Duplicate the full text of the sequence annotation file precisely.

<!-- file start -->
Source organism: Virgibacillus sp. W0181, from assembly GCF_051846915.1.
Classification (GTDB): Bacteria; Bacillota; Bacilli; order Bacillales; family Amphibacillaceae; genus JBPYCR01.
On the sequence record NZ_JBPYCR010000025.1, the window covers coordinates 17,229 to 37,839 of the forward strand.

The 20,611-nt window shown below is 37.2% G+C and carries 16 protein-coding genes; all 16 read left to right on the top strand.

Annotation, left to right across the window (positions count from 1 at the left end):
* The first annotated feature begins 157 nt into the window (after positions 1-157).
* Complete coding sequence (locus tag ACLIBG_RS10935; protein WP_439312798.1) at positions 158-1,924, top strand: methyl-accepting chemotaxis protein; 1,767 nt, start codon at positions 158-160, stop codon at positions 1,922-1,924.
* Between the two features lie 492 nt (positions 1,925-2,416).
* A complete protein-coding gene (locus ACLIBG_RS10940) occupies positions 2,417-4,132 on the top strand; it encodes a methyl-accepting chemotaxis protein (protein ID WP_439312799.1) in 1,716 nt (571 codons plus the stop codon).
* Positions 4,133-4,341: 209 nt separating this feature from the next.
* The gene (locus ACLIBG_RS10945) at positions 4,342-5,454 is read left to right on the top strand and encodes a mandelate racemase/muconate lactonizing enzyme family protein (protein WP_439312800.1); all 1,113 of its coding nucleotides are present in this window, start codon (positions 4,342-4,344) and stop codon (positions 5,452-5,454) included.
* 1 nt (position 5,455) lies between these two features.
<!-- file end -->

Source organism: Virgibacillus sp. W0181, from assembly GCF_051846915.1.
Classification (GTDB): Bacteria; Bacillota; Bacilli; order Bacillales; family Amphibacillaceae; genus JBPYCR01.
On the sequence record NZ_JBPYCR010000025.1, the window covers coordinates 17,229 to 37,839 of the forward strand.

The 20,611-nt window shown below is 37.2% G+C and carries 16 protein-coding genes; all 16 read left to right on the top strand.

Annotation, left to right across the window (positions count from 1 at the left end):
* The first annotated feature begins 157 nt into the window (after positions 1-157).
* Complete coding sequence (locus tag ACLIBG_RS10935; protein WP_439312798.1) at positions 158-1,924, top strand: methyl-accepting chemotaxis protein; 1,767 nt, start codon at positions 158-160, stop codon at positions 1,922-1,924.
* Between the two features lie 492 nt (positions 1,925-2,416).
* A complete protein-coding gene (locus ACLIBG_RS10940) occupies positions 2,417-4,132 on the top strand; it encodes a methyl-accepting chemotaxis protein (protein ID WP_439312799.1) in 1,716 nt (571 codons plus the stop codon).
* Positions 4,133-4,341: 209 nt separating this feature from the next.
* The gene (locus ACLIBG_RS10945) at positions 4,342-5,454 is read left to right on the top strand and encodes a mandelate racemase/muconate lactonizing enzyme family protein (protein WP_439312800.1); all 1,113 of its coding nucleotides are present in this window, start codon (positions 4,342-4,344) and stop codon (positions 5,452-5,454) included.
* 1 nt (position 5,455) lies between these two features.